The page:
If I lived in Mexico near a beach, I could tell I would have eaten this or something like this millions of times. You know, around the campfire, with the guys. It was just cornmeal mush, with some cooked-oniony things, and a bit of whatever the local fisherman had caught in his net that day. For something that looked like an alien from Planet Zorphon, I had never tasted something so firmly within my comfort zone. The cornmeal was hearty, earthy, and grounding. The sea urchin was a bold yet balanced mixture of masculine, rich, umami on one hand, and feminine, oceanic, briny on the other. The leeks added aromatic spice, textural counterplay, and visual completion to the ensemble. Despite its intimidating demeanour, the dish had a friendly heart.

And the woman next to me wanted that. She was extremely polite, and certainly wasn't like, “I want your food!” But she longed for my scary food-nest, with its black spikes and white masa and bright orange naked-tongue sea urchin. Rather, she longed to be the person who had ordered that, instead of what she had actually ordered. Why (oh why) had she ordered the boring old mixed-seafood-fry when she could have had a spiky black sea urchin nest full of surprises? It looked so scary, yet so beautiful, and why had she wasted a trip to this restaurant on safe choices when she could have had something delicious and exciting?

I can be slow sometimes, but I realized: this is only nominally about sea urchin. This safely dressed woman, with her beautiful (yet unostentatious) diamond ring, her beautifully kept face and hair, her beautiful husband in his unostentatious sweater, the two of them picking meagrely at their safe expensive fish, not even registering the things on the menu that lay outside of their comfort zone, blind to everything that wasn't in their everyday scope of familiarity.... She didn't want protein and carbs, she wanted adventure.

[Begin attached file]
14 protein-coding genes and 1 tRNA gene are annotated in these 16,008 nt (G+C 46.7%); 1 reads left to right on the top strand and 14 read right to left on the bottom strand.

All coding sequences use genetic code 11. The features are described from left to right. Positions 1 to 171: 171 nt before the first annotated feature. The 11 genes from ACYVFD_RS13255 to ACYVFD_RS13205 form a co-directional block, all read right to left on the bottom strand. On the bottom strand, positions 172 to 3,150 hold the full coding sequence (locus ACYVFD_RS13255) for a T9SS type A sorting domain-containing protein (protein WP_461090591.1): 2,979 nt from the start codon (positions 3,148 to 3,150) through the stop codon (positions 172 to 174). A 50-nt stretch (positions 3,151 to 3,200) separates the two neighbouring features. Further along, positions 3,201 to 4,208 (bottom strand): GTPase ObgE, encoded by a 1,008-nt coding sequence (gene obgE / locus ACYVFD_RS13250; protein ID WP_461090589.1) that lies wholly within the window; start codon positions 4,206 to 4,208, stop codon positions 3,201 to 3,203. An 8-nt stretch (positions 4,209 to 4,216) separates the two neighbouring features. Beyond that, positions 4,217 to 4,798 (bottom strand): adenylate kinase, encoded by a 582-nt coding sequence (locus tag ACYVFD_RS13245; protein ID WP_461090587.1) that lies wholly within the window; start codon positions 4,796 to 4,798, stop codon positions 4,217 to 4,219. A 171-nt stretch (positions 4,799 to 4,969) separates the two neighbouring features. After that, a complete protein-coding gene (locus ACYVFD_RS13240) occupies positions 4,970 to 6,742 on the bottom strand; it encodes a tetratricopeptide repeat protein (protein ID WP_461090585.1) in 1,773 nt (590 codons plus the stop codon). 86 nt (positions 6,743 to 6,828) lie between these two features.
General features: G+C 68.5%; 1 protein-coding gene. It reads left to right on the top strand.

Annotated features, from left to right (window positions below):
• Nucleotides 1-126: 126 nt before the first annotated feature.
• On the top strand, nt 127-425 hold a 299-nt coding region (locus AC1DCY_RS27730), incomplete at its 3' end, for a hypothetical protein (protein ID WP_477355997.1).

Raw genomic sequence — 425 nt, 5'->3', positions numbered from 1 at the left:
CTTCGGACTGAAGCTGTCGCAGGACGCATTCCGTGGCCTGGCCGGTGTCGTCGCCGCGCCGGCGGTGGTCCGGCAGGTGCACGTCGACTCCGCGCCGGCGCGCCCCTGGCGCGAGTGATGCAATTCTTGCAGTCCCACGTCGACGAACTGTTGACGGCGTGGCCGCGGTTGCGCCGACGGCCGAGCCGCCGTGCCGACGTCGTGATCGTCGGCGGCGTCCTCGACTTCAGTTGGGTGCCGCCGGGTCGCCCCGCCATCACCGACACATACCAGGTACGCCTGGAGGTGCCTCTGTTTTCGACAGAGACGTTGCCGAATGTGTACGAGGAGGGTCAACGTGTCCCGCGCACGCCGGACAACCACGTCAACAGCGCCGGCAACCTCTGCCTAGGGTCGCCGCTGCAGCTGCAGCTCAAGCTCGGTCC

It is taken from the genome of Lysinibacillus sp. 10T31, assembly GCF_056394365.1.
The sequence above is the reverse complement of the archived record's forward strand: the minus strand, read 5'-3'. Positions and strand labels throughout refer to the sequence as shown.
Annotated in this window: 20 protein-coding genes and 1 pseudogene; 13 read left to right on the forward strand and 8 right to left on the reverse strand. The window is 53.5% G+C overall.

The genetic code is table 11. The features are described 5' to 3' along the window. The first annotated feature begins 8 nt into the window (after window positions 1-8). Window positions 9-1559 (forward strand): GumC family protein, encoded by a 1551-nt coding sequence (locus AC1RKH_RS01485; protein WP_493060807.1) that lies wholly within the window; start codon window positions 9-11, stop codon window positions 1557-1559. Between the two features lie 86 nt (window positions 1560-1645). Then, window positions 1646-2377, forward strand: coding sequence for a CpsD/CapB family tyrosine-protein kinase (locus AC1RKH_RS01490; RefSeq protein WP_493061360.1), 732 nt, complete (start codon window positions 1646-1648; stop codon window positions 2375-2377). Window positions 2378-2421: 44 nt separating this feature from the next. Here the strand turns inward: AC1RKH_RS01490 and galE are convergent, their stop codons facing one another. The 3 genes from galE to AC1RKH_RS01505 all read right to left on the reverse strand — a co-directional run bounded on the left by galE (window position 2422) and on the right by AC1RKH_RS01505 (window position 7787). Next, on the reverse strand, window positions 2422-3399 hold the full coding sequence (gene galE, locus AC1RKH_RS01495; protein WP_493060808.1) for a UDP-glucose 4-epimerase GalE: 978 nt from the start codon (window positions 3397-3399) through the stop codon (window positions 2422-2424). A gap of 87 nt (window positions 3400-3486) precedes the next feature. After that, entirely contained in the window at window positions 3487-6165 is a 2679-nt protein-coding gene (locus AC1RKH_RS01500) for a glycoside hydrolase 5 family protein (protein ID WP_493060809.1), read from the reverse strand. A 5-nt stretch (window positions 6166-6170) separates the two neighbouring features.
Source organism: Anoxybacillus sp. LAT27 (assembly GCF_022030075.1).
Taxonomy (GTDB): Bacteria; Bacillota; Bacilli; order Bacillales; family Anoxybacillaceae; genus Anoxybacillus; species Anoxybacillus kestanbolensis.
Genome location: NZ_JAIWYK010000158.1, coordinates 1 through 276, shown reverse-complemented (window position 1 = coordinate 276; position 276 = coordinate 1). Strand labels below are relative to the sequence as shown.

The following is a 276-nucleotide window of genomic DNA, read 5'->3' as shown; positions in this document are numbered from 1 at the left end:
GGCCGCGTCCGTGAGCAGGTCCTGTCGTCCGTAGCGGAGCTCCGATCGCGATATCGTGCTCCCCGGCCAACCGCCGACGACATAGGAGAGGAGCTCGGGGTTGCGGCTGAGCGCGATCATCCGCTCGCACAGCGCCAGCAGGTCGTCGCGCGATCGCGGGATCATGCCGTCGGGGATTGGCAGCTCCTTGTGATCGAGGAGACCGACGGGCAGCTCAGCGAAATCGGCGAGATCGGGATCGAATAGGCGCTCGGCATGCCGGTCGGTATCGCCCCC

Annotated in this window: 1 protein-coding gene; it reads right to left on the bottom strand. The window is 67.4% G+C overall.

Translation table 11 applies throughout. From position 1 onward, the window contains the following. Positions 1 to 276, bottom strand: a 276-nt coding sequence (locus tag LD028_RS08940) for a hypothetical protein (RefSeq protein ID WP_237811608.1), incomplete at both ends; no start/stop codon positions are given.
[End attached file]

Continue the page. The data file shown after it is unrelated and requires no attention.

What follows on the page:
She wanted to be the woman who went to the restaurant all by herself and ordered the most interesting thing on the menu. She wanted to taste new things. She wanted to experience new kinds of delicious. She didn't want to disappoint herself. She wanted to be able to see outside of her immediate scope of vision, wanted to take her blinders off, wanted to become aware of a wider world of opportunities and sample them for herself.

I had a hedonistic moral imperative to encourage her to taste the sea urchin, so I handed her a brand-new fork and asked her to try it. Because what if the safety and low-committment factor of not having to order it herself made it ok to sample this new thing, whereas she might not dare order it on her own? What if me getting her to taste the sea urchin today poked within her her “I'm My Own Woman” Button and reminded her that it's a big world out there, full of tastes and experiences and adventures, just waiting for her to try? What if that tiny gesture lit up a light bulb hidden in her depths that could then say, “oh yes?” That remembered that muted black clothes are one great choice in a whole world of great fashion choices, that togetherness time with husband is one wonderful note in a whole world of emotional notes, and that the amount of woman encircled by a pair of diamond rings is one tiny percentage of the much greater surface area of Whole Woman?

The world is waiting for you to discover it, just as much now as when you were a baby, I wanted to tell her, as she bravely took the bite. If you want it, it is there. If you don't want it, it will wait. It's up to you.

She too was surprised by how friendly and homey the taste was. Her husband was frank and charming and made me feel that we were all shaking hands over martinis at a yacht club. ….It was just a tiny gesture. But I felt like I could just as easily have been telling the woman, “your clitoris is over here.”

I'll have what she's having.